Upheaval within the Profession
Controversy followed the associate degree programs from their inception. For one reason, the educational model was not consistent with the way associate degree graduates were utilized in practice. Dr. Montag had proposed this new model based on a two-level system of nursing care delivery. She intended that associate degree graduates would function on teams led by baccalaureate prepared nurses. As noted, she used the term terminal course of study and never intended that programs would articulate, due to the significant difference in technical and professional education. But the practice environment used the new associate degree graduate almost immediately in management and leadership positions, where they performed satisfactorily (Orsalini-Hahn & Waters, 2009). By the 1970s, associate degree graduates were actively encouraged to pursue advanced study in baccalaureate programs in order to advance their career options.
The response of the nursing community to this education/practice role confusion was to engage in differentiation of practice debates. For almost 50 years, nursing attempted to define and articulate differences between graduates of the two types of nursing programs. Because these debates focused on practice in acute care both at the bedside and in management, where roles of both graduates were blurred and overlapped, they failed to clearly define differences (Haase, 1990). Waters (2007) reports that at a meeting in California in the 1980s faculty from baccalaureate and associate degree programs met to distinguish curricula and were unsuccessful in creating a document that delineated distinctive core content. In both education and practice, no clear distinctions between the two levels emerged.
As early as 1965, organized nursing attempted to bring clarity to the differentiation debate. The ANA convened the Committee on Education to study nursing education, practice, and scope of responsibilities, due to the increasing complexity of health care and changes in practice. The study group recommended that the minimum preparation for beginning professional nursing practice should be the baccalaureate degree. The Committee on Education’s statement became ANA’s “position paper” and contained a description of three levels of nursing education: baccalaureate education for beginning professional nursing practice, associate degree education for beginning technical nursing practice, and vocational education for assistants in the health service occupations (ANA, 1965). The authors of the 1965 position statement also recommended that associate degree programs replace practical nursing programs, further alienating vocational and practical nurses and faculty. During the same year, the NLN published Resolution 5, a document that called for examination of the differentiated functions of the two levels of nursing education (Haase, 1990). Subsequently, the 1965 ANA position paper was reaffirmed by a 1978 ANA House of Delegates resolution that resulted in the recommendation that by 1985 the minimum preparation for entry into professional practice would be the baccalaureate degree.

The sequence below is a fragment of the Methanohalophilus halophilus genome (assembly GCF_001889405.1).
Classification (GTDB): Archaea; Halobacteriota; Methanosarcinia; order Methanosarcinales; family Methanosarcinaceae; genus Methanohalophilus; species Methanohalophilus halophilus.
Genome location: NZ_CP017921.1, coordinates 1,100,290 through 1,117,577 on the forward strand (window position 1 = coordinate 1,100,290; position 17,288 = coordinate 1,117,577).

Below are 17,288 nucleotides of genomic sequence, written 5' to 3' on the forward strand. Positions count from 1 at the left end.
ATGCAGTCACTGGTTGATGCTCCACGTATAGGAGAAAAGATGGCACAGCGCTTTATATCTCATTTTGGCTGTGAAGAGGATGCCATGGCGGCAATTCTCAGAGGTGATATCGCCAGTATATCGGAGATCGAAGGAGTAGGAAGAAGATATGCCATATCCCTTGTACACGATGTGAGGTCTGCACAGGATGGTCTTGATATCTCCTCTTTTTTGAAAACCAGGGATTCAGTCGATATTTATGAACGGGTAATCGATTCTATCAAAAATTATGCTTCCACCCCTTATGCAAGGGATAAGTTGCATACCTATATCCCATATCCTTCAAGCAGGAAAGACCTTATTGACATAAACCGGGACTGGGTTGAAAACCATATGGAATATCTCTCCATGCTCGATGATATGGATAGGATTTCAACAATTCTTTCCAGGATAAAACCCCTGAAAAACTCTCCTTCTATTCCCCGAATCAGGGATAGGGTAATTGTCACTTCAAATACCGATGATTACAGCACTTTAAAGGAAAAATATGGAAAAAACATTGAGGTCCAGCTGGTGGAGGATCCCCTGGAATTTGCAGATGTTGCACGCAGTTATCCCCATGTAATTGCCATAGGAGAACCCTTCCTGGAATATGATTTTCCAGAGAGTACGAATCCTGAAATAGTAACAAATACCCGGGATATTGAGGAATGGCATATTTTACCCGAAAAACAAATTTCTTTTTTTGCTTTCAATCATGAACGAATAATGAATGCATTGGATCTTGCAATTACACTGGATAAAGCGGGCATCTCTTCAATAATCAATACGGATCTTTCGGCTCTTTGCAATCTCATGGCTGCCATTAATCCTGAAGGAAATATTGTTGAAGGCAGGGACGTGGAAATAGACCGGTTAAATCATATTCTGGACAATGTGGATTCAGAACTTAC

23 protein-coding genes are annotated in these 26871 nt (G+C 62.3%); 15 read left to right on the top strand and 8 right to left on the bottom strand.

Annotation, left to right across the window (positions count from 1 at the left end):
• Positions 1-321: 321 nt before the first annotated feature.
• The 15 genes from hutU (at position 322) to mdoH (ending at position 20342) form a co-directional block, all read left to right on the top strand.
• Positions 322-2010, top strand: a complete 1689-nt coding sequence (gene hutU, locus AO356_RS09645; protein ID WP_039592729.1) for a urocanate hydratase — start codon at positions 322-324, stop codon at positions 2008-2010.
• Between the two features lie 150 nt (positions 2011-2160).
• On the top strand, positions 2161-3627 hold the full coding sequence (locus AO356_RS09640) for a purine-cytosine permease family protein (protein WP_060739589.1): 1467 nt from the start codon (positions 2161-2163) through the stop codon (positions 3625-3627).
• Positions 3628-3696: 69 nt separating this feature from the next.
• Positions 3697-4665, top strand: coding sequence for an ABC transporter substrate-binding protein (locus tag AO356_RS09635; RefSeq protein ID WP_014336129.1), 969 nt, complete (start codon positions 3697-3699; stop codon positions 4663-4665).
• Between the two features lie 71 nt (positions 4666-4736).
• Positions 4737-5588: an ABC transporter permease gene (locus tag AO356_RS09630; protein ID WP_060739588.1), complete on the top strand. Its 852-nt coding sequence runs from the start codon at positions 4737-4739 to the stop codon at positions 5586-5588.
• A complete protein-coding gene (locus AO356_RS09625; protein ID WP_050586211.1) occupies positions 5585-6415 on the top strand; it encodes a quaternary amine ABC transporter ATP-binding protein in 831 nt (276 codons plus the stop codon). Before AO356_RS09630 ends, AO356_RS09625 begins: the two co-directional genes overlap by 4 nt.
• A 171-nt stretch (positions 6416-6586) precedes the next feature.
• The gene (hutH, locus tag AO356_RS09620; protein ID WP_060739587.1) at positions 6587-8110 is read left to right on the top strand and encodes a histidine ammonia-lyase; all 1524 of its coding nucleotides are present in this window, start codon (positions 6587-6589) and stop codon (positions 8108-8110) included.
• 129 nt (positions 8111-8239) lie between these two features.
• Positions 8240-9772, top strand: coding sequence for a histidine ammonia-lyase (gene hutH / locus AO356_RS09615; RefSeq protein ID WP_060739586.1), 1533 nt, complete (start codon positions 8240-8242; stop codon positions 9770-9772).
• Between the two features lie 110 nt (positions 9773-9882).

In 1969, the AACN was established to advance nursing education at the baccalaureate and graduate levels. Since the 1970s, the organization called for quality standards for bachelor’s and graduate degree nursing education and actively promoted public support of baccalaureate and graduate education, calling for the baccalaureate degree in nursing as the educational basis for the profession. In 1982, the NLN published Position Statement on Nursing Roles—–Scope and Preparation, emphasizing that professional nursing practice required a baccalaureate degree and that preparation for technical nursing practice be accomplished through associate degree or diploma education (Kaiser, 1983). The designation of two levels of nursing practice, professional and technical, was reaffirmed by NLN, at a time when both ANA and AACN called for the baccalaureate degree as the minimum entry for professional nursing practice. The nursing education community envisioned an orderly transition to professional entry at the baccalaureate level and an educational system of two levels with subsequent differentiated practice. This never occurred.
What did happen was a divided health and nursing community (Donley & Flaherty, 2002). Many associate degree nurse educators became disillusioned with the ANA and NLN, leaving both organizations to start a new organization in 1986, the National Organization for the Advancement of Associate Degree Nursing, which later became the National Organization for Associate Degree Nursing (N-OADN). The NLN established separate councils for associate degree and baccalaureate educators. The councils rarely interacted, and strained relationships developed between faculty in both types of programs. This resulted in few opportunities for constructive dialogue about ways to create articulation between programs and build a more educated workforce, which had been the primary intent of the Brown report, the ANA 1965 position statement, and the NLN early documents. The central focus of the early debate to move nursing education to higher education, away from hospital-based certificate programs, had been to improve educational preparation, elevate the status of nurses, and ultimately improve the quality and safety of patient care, thereby addressing nursing’s long-held vision. Yet nursing had become mired in differentiation debates that only served to sidetrack the discussion. As a result, over 50 years later, the need for a more educated workforce remains at the core of the entry into practice debate.